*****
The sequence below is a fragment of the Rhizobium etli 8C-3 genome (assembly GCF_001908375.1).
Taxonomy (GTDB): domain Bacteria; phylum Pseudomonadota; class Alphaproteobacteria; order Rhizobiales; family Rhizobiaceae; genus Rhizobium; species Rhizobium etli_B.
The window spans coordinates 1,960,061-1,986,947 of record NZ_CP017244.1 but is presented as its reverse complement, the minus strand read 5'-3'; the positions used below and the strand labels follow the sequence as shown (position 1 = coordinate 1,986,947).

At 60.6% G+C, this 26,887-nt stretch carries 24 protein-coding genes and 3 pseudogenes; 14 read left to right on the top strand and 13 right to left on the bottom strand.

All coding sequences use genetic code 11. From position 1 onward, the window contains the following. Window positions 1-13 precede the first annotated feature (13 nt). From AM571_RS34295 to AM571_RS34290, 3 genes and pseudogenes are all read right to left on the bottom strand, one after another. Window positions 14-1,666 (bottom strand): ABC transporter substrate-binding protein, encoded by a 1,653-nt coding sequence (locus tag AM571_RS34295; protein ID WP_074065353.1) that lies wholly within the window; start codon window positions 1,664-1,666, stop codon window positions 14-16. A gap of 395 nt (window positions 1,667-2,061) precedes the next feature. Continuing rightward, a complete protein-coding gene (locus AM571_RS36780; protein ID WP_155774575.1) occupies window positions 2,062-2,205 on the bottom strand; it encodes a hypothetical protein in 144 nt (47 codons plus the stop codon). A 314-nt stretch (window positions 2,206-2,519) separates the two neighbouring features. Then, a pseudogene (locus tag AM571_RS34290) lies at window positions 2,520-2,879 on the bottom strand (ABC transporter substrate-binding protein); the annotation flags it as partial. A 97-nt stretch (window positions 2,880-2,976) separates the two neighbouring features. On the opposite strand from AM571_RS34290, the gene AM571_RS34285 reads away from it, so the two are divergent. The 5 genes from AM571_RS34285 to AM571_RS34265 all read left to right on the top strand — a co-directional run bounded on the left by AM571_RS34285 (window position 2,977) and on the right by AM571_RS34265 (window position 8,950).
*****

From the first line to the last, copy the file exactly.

The sequence below is a fragment of the Rhizobium etli 8C-3 genome (assembly GCF_001908375.1).
Taxonomy (GTDB): domain Bacteria; phylum Pseudomonadota; class Alphaproteobacteria; order Rhizobiales; family Rhizobiaceae; genus Rhizobium; species Rhizobium etli_B.
The window spans coordinates 1,960,061-1,986,947 of record NZ_CP017244.1 but is presented as its reverse complement, the minus strand read 5'-3'; the positions used below and the strand labels follow the sequence as shown (position 1 = coordinate 1,986,947).

At 60.6% G+C, this 26,887-nt stretch carries 24 protein-coding genes and 3 pseudogenes; 14 read left to right on the top strand and 13 right to left on the bottom strand.

All coding sequences use genetic code 11. From position 1 onward, the window contains the following. Window positions 1-13 precede the first annotated feature (13 nt). From AM571_RS34295 to AM571_RS34290, 3 genes and pseudogenes are all read right to left on the bottom strand, one after another. Window positions 14-1,666 (bottom strand): ABC transporter substrate-binding protein, encoded by a 1,653-nt coding sequence (locus tag AM571_RS34295; protein ID WP_074065353.1) that lies wholly within the window; start codon window positions 1,664-1,666, stop codon window positions 14-16. A gap of 395 nt (window positions 1,667-2,061) precedes the next feature. Continuing rightward, a complete protein-coding gene (locus AM571_RS36780; protein ID WP_155774575.1) occupies window positions 2,062-2,205 on the bottom strand; it encodes a hypothetical protein in 144 nt (47 codons plus the stop codon). A 314-nt stretch (window positions 2,206-2,519) separates the two neighbouring features. Then, a pseudogene (locus tag AM571_RS34290) lies at window positions 2,520-2,879 on the bottom strand (ABC transporter substrate-binding protein); the annotation flags it as partial. A 97-nt stretch (window positions 2,880-2,976) separates the two neighbouring features. On the opposite strand from AM571_RS34290, the gene AM571_RS34285 reads away from it, so the two are divergent. The 5 genes from AM571_RS34285 to AM571_RS34265 all read left to right on the top strand — a co-directional run bounded on the left by AM571_RS34285 (window position 2,977) and on the right by AM571_RS34265 (window position 8,950).